In light of Erdogan's enormous influence over leaders in both US parties, it is little wonder that Perry's factual statement about the nature of the Turkish government and the need for the US to reassess its strategic alliance with Turkey provoked such an across the board outcry. Erdogan's close relationship with Obama - like his previously close relationship with Rice - renders it well nigh impossible for US government officials and inside-the Beltway "experts" to make the kind of commonsense assessments of Turkey's counterproductive regional role that an outsider like Perry was able to make from his perch in Austin, Texas.
CONTRARY TO what several leading commentators have argued since the onset of the Syrian popular rebellion against Assad, Hamas has not been seriously damaged by the events. True, its leaders are looking for a new place to station their headquarters. But there is no law that requires terrorist organizations to have one central office. The families of Hamas's leadership have decamped to Jordan. Hamas leaders have close relations with the Qataris - who remain major funders - as well as with the Egyptian Muslim Brotherhood and the Sudanese regime.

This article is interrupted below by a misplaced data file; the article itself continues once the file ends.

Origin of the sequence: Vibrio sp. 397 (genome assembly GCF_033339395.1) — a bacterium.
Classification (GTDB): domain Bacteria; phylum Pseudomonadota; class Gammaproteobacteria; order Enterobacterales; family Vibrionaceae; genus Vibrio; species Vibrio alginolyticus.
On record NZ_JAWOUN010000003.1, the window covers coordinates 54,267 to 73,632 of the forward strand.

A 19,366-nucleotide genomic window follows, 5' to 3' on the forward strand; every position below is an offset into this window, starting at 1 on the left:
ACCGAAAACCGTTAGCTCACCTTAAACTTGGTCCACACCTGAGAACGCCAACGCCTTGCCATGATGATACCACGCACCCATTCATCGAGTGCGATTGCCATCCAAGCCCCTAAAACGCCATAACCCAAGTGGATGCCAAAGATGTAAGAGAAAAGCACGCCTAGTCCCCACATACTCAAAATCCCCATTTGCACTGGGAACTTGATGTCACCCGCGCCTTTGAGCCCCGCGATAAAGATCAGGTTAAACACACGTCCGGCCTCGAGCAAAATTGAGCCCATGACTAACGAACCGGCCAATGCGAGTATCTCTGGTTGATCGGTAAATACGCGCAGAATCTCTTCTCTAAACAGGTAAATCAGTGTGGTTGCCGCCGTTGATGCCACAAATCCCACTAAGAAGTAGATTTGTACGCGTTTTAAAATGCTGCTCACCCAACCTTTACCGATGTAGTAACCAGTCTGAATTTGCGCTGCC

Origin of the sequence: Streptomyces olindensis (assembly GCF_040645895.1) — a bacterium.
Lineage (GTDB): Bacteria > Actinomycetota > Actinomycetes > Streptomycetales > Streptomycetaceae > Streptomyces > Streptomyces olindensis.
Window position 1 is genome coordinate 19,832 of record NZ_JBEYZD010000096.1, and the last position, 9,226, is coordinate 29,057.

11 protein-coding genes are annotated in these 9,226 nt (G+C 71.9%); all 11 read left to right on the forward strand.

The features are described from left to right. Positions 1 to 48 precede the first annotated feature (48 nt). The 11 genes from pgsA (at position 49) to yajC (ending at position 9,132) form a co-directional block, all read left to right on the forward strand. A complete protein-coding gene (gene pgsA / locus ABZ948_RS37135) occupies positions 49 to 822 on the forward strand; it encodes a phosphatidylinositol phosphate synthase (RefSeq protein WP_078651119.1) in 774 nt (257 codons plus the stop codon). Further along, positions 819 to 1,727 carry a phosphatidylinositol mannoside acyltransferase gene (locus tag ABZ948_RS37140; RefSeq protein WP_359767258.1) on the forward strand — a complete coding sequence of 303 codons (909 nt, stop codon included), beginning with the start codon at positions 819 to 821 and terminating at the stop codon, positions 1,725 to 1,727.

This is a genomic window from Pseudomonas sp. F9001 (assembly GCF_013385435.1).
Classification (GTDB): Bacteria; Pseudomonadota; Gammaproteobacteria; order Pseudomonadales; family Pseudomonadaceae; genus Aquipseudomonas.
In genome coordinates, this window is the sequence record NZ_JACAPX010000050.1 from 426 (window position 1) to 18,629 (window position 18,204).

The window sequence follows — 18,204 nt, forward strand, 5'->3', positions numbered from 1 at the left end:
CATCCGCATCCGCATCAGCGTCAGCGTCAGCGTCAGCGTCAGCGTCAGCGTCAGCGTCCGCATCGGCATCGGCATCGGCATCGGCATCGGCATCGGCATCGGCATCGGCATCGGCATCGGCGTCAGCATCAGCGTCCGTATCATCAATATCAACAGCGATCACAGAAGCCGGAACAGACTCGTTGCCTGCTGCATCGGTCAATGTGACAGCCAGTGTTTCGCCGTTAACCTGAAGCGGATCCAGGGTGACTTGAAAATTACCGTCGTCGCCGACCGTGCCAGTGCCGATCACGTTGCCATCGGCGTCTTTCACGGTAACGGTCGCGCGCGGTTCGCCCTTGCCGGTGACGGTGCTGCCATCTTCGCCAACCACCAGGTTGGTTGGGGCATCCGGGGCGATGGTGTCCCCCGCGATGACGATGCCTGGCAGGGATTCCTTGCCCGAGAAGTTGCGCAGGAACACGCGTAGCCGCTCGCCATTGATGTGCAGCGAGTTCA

In addition to these state supporters, through its relations with Turkey and Fatah, Hamas has Washington as well. To understand how Washington acts as Hamas's protector, it is necessary to consider not only the corrosive impact of Washington's relations with Turkey, but also the nature of the Palestinian-Israeli peace process.
Since its inception in 1993, the peace process has been predicated on Israeli concessions to the Palestinians. To the extent that Israel makes concessions, the peace process is seen as advancing. To the extent that Israel fails to make concessions, the peace process is seen as collapsing. True, at certain times, the Bush administration blamed the Palestinians for the failure of the peace process, but the blame owed to the fact that Palestinian terrorism made Israel less amenable to concession making.